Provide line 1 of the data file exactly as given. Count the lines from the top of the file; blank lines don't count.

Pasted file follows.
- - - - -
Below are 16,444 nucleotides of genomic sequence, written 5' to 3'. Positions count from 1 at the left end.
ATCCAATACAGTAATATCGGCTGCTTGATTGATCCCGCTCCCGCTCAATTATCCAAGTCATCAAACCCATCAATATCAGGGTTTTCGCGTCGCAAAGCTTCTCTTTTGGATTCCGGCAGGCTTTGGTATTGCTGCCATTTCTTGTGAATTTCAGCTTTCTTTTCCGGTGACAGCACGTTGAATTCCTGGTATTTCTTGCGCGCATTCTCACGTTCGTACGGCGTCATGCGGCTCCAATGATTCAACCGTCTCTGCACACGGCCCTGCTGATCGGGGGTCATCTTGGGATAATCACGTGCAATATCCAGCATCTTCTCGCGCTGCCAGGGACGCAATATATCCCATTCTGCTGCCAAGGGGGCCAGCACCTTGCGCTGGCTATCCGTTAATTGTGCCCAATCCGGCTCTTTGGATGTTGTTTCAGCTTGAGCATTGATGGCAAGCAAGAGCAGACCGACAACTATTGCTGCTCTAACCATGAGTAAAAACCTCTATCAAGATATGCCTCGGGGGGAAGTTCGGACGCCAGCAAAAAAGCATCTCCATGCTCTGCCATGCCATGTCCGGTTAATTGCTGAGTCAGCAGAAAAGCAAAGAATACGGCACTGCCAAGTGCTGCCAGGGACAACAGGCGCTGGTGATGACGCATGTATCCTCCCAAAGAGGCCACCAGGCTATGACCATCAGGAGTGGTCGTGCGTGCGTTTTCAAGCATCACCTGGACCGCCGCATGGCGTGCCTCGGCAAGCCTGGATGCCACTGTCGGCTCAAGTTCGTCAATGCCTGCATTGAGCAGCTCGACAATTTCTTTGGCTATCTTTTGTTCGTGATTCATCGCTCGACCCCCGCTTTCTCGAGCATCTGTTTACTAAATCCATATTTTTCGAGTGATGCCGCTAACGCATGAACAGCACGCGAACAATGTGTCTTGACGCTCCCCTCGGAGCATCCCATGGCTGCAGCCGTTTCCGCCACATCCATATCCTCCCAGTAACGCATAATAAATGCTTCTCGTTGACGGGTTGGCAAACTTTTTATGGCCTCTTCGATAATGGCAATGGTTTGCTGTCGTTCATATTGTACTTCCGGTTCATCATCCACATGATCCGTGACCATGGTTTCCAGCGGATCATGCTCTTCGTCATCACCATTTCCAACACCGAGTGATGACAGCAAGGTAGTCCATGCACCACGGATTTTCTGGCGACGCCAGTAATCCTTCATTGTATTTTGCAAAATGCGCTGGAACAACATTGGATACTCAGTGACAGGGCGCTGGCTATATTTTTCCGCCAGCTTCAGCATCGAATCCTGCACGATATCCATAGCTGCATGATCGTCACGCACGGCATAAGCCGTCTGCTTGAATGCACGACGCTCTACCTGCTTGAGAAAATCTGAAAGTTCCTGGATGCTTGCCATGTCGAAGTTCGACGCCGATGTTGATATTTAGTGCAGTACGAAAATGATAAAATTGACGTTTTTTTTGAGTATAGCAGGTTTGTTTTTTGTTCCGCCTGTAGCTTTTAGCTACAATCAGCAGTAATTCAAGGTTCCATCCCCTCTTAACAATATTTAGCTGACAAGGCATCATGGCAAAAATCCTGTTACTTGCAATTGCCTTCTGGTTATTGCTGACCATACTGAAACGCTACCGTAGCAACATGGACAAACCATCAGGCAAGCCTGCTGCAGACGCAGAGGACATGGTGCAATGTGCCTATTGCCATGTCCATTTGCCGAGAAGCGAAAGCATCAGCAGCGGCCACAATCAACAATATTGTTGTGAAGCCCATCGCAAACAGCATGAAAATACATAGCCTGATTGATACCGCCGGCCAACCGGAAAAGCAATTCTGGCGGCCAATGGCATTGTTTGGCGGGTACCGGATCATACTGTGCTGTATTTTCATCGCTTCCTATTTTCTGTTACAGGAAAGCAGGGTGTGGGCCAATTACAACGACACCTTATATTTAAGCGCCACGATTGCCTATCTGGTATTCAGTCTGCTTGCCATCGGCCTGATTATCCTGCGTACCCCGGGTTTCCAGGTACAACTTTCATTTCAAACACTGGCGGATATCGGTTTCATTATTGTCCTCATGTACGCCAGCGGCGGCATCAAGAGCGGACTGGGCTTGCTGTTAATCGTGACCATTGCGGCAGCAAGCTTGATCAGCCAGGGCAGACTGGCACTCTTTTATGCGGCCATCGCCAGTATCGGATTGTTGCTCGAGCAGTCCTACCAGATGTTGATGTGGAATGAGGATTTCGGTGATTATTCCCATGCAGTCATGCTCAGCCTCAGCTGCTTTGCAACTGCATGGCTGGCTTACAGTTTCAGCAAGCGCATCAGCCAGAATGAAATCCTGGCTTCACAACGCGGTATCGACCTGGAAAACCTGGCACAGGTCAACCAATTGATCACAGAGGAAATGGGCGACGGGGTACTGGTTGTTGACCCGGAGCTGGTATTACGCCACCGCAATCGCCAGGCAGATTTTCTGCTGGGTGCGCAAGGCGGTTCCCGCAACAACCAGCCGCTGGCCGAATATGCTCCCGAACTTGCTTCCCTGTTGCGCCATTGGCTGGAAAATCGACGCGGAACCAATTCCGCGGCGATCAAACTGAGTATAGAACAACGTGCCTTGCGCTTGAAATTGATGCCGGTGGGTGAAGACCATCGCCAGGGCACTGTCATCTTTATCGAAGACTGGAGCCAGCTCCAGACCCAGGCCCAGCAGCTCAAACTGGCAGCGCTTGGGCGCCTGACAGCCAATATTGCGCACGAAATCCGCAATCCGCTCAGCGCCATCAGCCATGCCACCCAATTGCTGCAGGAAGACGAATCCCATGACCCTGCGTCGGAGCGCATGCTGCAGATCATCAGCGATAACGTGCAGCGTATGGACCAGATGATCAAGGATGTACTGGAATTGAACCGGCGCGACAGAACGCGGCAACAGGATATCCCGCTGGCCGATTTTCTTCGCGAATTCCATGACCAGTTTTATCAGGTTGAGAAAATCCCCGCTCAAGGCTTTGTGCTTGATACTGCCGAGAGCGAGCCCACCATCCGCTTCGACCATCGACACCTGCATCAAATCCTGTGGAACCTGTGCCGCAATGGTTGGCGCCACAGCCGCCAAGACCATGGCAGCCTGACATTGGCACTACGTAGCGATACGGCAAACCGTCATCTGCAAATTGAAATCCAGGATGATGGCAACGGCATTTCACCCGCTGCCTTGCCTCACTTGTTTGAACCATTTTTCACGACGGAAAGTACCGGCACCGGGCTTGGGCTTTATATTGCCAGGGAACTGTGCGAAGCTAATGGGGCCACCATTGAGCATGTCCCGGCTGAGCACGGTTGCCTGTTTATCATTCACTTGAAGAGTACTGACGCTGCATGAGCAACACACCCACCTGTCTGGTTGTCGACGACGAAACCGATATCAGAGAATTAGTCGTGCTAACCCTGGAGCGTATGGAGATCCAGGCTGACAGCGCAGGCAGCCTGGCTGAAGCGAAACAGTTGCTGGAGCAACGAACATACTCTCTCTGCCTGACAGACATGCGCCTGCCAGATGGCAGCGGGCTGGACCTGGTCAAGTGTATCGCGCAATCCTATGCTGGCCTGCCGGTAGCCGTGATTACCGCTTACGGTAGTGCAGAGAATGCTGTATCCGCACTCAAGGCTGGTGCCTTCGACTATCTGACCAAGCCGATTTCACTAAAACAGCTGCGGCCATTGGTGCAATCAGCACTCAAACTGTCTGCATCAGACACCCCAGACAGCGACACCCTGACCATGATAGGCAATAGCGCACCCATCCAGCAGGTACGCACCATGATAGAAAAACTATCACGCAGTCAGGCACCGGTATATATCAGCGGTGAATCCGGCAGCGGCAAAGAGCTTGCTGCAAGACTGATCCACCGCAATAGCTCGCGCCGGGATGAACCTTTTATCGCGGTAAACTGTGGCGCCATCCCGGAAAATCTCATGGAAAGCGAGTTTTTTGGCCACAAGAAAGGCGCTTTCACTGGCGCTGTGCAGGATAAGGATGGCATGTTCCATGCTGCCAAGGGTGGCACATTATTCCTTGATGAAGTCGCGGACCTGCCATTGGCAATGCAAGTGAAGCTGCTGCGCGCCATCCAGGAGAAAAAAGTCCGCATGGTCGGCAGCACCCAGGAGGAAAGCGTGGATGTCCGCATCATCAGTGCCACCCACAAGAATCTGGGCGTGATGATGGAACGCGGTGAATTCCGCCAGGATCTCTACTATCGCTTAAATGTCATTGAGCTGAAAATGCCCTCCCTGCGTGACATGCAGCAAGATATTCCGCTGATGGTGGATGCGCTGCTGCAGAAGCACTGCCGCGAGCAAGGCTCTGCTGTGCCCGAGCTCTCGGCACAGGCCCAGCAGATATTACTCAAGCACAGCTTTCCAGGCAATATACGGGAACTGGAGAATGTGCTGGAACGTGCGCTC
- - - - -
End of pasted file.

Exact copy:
Below are 16,444 nucleotides of genomic sequence, written 5' to 3'. Positions count from 1 at the left end.